The dew point, in essence, is the temperature at which water vapour changes into liquid form (condensation). At a dew point no less than -20°C, some moisture will still be present, whilst at -46°C, the unit will be bone dry.
Having water in the dental unit air lines can be disastrous because it allows biofilm to proliferate, as well as damage the air compressor unit itself and whatever is attached to it.
Not every company in the UK is geared up yet to supply medical grade air but I would suggest that, like HTM 01-05, which encourages dental practices to work from ‘essential quality requirements’ to ‘best practice’ in relation to infection control, the same ethos should be applied to dental air.
You may invest in the very best equipment; however, this is futile if you are subsequently let down on the post-purchase support and service.
If you do not have a service arrangement with a reputable specialist company in place if things do go wrong, you will be hard pressed to find someone who can help you in a timely manner. Then you will be without a fully functional compressed dental air supply unit, unable to work and ultimately out of business – for a few days at least.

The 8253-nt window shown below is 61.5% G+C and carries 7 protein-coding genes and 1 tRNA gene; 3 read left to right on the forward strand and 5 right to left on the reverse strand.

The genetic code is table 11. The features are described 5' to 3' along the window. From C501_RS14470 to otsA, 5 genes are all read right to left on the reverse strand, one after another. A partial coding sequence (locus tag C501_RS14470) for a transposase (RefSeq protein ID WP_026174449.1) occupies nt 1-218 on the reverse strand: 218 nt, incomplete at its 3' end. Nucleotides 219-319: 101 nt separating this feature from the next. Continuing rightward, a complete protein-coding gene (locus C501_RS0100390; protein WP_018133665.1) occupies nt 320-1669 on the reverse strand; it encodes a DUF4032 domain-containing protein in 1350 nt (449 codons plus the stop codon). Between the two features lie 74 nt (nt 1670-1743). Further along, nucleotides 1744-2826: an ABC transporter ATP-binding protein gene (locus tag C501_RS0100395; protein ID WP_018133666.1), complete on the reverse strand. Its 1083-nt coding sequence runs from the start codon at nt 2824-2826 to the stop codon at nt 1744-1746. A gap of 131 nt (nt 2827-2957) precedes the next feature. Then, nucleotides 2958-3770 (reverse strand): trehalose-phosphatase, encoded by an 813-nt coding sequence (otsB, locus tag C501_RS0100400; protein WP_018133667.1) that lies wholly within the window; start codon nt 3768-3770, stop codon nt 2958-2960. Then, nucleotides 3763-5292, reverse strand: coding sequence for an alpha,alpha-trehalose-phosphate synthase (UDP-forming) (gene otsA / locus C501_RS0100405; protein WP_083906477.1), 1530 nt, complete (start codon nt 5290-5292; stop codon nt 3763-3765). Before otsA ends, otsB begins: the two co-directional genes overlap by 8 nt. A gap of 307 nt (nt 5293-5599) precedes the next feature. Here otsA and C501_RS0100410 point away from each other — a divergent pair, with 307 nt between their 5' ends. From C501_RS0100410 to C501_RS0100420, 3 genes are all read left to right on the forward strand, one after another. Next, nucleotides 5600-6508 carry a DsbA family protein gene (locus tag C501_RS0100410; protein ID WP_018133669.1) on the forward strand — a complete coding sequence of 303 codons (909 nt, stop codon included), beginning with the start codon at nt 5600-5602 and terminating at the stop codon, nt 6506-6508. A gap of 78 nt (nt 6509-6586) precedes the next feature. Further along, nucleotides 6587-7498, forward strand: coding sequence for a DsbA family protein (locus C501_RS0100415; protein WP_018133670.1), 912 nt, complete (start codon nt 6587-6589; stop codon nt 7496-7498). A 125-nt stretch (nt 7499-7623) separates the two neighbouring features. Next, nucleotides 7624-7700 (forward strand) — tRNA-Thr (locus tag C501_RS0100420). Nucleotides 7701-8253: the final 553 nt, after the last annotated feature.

Very simply, for equipment to be up to specification and to remain reliable, it must be serviced and calibrated on a regular basis by a knowledgeable engineer who is ISO 9001 certified. This will help avoid leaving your machine vulnerable and open to potential fault or breakdown that, in turn, could cause considerable financial loss, an upset team and disgruntled patients who have had their appointments cancelled.
With so much at risk, why wait to find out how much a faulty air supply will cost you?
With that in mind, one of the company’s most exciting services is Air to the Chair, which guarantees the following, all for just £5 per chair per week – click here for more information.